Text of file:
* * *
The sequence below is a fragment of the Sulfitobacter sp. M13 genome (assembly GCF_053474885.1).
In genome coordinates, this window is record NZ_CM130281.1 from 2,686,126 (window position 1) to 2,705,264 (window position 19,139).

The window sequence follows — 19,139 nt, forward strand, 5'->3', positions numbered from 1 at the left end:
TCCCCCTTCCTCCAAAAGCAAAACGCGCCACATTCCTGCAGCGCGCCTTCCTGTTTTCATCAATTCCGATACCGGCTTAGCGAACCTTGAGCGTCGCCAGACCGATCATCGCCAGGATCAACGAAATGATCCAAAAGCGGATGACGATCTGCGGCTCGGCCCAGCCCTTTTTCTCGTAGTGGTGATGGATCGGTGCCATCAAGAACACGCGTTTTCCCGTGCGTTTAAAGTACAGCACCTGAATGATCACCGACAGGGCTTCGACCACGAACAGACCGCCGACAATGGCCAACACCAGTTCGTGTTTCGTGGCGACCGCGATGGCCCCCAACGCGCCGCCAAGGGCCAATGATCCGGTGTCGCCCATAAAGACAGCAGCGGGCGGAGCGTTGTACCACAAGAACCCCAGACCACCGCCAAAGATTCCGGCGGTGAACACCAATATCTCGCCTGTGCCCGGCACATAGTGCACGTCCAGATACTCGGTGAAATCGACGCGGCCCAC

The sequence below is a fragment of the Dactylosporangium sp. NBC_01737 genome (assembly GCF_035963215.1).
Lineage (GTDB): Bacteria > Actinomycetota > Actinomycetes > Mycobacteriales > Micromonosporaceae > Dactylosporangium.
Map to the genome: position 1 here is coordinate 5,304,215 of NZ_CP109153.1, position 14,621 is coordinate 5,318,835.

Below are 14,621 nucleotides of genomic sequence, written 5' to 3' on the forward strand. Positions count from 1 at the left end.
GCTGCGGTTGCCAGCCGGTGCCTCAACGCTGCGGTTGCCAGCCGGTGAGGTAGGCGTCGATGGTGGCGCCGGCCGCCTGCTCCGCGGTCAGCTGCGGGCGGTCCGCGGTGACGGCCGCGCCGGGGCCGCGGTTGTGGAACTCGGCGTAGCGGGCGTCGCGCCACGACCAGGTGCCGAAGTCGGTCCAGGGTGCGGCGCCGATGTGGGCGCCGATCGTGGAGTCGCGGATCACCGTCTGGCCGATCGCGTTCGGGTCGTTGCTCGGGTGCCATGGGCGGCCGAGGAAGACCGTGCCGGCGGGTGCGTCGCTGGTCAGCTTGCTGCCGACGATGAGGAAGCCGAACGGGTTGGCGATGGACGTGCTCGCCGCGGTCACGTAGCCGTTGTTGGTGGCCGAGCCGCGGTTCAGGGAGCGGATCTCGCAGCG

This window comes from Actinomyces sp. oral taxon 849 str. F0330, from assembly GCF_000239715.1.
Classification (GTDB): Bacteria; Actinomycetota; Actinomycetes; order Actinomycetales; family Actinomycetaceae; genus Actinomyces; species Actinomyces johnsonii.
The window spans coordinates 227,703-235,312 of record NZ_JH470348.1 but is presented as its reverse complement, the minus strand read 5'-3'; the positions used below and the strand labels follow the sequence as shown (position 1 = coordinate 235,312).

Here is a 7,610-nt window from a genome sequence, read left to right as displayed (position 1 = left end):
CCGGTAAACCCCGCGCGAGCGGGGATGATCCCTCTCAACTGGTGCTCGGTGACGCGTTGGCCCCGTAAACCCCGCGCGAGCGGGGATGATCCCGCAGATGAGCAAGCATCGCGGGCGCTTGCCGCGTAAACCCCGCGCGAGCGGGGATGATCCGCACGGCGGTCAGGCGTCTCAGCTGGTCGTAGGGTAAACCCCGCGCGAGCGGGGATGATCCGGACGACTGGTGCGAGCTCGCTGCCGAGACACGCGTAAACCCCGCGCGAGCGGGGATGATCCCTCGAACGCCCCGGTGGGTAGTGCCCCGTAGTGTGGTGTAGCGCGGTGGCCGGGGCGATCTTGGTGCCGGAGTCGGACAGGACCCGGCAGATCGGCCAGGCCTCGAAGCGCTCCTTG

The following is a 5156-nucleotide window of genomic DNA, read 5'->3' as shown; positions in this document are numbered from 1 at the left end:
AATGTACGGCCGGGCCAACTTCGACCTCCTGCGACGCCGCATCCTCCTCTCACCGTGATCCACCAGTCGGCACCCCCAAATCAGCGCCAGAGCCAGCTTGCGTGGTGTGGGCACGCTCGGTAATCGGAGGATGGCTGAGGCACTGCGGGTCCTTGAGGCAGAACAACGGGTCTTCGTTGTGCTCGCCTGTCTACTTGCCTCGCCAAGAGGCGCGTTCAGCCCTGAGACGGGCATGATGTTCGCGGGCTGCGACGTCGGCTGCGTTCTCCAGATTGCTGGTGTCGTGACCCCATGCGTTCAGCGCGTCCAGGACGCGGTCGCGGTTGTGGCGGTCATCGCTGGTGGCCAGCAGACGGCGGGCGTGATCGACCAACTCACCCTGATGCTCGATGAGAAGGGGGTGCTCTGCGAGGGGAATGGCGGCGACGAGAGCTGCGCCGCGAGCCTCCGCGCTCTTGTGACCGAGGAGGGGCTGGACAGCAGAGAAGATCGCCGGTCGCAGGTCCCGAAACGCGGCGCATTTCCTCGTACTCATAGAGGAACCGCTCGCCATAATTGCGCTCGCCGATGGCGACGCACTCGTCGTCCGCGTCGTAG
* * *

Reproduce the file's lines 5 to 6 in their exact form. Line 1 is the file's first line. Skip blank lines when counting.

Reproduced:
The sequence below is a fragment of the Dactylosporangium sp. NBC_01737 genome (assembly GCF_035963215.1).
Lineage (GTDB): Bacteria > Actinomycetota > Actinomycetes > Mycobacteriales > Micromonosporaceae > Dactylosporangium.